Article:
“There is a spiritual richness in being young” he emphasises, “which is a richness of the Church.”

The Cardinal said that a real “sense of urgency” emerged from this reflection of John Paul II, for taking care of and nurturing “this treasure of being young, and not wasting it.”

He said that the Blessed made a particular link between the youth and the Church. He wrote that the Church, looking to itself in the youth, in each young person, “discovers its youth, and thus discovers the enthusiasm to face its mission and the different challenges that the world throws its way today.”

Rylko remembered those joy filled days on the beaches of Copacabana at WYD Rio 2013: “Here I realised that WYD is the celebration of the youth of the Church, and youth means the future,” he stressed. “John Paul II said that we need the enthusiasm of the youth; we need to live with the youth and with that original joy of God creating man, that the youth experience in themselves.”

He continued: “Today they write a lot about young people, and the situation of the youth, and they are often very critical and pessimistic. However, John Paul II’s vision of the youth was decisively positive.”

In quoting the Blessed he said “’the youth have an immense potentiality for good and creativity’, and he saw this in them, and searched to bring this out in them, to bring it to fruition. This was the fundamental greatness of his dialogue with the youth.”

 “‘Look, in you there is something precious, protect it! Let it grow!’” he cried.

John Paul II looked at the youth above all with vision of the holy design of God saying “the youth search for God, for the meaning of life, for definitive answers to the question of what they have to do to receive eternal life” and in this searching he said “it is not possible that they can’t meet the Church and Jesus, and that the Church can’t meet the young people!”

This searching is vital, and is something upon which John Paul II insisted, saying “the Church has much to say to the youth, but the youth has much to say to the Church. It’s not a one way dialogue but a true exchange.”

This is why he entrusted that Cross of the year of redemption in 1984 saying “Dear youth, at the end of this holy year I give you the cross of Christ, take it throughout the world, as the symbol, of hope, salvation and redemption.”

The youth welcomed this mission of JPII’s. And the cross received in gift, was taken as the centrepiece of every WYD, in every continent.”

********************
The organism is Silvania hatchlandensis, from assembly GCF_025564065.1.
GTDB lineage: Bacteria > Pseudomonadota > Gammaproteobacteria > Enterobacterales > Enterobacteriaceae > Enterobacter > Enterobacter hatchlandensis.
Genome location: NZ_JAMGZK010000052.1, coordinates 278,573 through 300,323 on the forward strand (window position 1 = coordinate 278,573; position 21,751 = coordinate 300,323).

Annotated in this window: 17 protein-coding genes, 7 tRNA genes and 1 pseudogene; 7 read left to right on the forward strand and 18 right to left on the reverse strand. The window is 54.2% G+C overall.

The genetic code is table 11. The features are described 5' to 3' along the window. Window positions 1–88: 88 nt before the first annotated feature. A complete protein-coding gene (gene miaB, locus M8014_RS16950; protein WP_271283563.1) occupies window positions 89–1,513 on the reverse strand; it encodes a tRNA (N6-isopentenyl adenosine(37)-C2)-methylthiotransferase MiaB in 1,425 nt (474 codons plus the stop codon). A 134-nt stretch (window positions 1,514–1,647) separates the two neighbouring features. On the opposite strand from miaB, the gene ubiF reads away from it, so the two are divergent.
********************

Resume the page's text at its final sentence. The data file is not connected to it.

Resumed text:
According to Rylko it was in this unique atmosphere of WYD that the “special charism of John Paul II was manifested in an important way… it has a extraordinary adventure of faith that welcomes millions of youth from all over the world:”

“How much poorer would the church be today without the WYD, which opens up this spirit of joy and hope together with the youth? The amount of priests and even bishops participating …it is like a boom of oxygen, a gift of hope.”

He recalled a time when he spoke to the bishops responsible for organising WYD in Spain who at the beginning were very pessimistic about the whole thing. However after having lived the experience they said to the Cardinal: “We weren’t the bishops to evangelise the young, but it was the young people who evangelised us bishops. We had too little faith in our young people.”

“And this happens every WYD,” he added. “How many changes of life, authentic conversions among the youth, how many of them, have made choices into consecrated life or married life here?!”  

Finally he emph
asised the great gift that we have been given in the Canonization of John Paull II, saying that it will be one that “brings great joy to the Church and its people,”

“I’m convinced that he will continue to love the youth, to be a great friend of the youth, and a friend even now” concluded the Cardinal.

“So don’t be afraid!” he exclaimed, addressing the youth, “entrust yourselves to him and his intercession, all your problems that seem difficult to overcome, for you have a great friend in heaven.”

Pope John Paul IIWorld Youth Day